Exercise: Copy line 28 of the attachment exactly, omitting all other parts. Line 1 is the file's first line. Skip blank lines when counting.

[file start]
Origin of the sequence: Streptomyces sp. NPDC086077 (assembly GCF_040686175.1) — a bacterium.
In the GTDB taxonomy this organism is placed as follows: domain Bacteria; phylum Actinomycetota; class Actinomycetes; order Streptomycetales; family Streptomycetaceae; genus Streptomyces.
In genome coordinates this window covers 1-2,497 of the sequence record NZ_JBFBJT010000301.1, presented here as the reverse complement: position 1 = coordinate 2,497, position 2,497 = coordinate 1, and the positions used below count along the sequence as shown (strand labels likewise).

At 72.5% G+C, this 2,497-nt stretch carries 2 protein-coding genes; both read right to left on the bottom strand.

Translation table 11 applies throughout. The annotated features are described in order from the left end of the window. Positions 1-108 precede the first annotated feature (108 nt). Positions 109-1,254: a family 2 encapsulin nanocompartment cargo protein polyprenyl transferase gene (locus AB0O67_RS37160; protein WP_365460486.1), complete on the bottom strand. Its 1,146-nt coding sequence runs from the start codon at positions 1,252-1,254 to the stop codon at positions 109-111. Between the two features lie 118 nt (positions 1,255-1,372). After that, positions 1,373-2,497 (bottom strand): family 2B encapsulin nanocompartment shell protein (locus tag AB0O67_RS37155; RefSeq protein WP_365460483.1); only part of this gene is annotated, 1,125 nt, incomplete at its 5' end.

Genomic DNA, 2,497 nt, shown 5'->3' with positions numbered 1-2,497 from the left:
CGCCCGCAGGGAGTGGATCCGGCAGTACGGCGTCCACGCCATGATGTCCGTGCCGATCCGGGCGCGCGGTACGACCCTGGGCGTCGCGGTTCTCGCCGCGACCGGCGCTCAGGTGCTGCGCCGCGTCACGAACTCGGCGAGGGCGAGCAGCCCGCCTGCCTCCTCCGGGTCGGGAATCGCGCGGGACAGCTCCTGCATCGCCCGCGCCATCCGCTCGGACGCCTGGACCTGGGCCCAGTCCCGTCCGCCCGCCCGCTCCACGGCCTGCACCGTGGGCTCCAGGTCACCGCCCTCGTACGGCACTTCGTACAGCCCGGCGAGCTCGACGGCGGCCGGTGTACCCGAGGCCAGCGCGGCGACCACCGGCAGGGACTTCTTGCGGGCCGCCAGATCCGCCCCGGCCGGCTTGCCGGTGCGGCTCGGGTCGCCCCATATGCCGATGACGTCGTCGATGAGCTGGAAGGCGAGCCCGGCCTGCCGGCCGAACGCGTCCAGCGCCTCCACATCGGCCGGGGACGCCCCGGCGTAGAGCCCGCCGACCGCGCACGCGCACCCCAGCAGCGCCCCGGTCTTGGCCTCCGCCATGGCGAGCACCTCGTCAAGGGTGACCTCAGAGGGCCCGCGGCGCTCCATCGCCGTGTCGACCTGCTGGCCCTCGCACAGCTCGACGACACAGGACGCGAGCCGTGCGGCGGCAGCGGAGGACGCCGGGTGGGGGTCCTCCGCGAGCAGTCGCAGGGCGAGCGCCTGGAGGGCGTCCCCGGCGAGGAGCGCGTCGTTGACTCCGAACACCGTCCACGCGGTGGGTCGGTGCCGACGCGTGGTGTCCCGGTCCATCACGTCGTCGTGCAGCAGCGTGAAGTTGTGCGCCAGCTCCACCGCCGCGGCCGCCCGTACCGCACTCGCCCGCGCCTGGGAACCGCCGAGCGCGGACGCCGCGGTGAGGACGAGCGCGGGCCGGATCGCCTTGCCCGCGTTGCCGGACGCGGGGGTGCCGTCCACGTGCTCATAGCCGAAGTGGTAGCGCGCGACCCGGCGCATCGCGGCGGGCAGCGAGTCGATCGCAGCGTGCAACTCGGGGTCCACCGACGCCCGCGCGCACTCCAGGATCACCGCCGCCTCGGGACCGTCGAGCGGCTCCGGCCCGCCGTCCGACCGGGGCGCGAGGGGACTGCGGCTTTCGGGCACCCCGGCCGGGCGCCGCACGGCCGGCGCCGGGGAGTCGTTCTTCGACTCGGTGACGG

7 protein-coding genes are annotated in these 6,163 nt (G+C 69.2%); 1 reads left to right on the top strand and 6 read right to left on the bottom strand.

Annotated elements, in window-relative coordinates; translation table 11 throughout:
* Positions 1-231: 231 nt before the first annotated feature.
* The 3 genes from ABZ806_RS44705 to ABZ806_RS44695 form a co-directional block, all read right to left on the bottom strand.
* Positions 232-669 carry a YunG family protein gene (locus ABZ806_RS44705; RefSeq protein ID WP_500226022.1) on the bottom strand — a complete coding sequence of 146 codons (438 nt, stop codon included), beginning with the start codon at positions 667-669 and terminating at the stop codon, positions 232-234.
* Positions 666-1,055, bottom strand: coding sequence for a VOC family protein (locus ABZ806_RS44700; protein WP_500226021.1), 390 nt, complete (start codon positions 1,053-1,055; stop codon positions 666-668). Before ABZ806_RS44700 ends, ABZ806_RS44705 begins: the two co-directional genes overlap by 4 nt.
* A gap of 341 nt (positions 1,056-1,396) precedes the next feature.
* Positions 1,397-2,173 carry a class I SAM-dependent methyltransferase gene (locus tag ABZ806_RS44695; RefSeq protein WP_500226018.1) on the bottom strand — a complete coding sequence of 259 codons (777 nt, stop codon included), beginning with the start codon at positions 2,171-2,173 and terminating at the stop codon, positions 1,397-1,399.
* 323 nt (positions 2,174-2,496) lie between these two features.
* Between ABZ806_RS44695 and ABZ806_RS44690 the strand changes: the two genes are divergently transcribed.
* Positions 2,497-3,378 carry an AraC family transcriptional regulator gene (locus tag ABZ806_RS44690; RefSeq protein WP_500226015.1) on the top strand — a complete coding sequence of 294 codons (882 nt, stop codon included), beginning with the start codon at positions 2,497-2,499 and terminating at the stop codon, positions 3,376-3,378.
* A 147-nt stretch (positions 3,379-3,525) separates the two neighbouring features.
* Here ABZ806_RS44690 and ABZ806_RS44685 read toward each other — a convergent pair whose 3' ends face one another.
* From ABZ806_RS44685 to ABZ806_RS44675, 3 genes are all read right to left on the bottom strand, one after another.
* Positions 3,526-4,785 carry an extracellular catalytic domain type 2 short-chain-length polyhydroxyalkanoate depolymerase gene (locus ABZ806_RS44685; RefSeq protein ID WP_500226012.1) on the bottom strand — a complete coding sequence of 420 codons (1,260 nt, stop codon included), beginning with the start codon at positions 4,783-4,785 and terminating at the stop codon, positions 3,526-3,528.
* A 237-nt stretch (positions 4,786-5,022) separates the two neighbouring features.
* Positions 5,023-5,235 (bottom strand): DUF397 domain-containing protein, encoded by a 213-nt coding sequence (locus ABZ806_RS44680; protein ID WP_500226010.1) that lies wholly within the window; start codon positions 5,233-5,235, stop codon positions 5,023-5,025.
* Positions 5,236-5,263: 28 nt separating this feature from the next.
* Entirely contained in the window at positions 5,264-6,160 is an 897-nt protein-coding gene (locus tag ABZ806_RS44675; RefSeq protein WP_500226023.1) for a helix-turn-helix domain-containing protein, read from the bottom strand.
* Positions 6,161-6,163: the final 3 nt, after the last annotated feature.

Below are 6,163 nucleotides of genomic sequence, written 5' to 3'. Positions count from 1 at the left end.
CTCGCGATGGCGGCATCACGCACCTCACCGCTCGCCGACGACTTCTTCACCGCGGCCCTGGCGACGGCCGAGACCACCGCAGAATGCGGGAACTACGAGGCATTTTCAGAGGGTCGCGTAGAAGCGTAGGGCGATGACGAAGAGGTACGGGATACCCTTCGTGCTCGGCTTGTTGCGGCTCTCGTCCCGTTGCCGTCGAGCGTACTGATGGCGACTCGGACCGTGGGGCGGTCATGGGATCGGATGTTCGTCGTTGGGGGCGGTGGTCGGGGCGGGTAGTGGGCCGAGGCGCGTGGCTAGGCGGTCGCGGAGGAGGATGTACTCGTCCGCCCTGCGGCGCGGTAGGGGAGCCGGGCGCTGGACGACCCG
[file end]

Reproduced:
Below are 6,163 nucleotides of genomic sequence, written 5' to 3'. Positions count from 1 at the left end.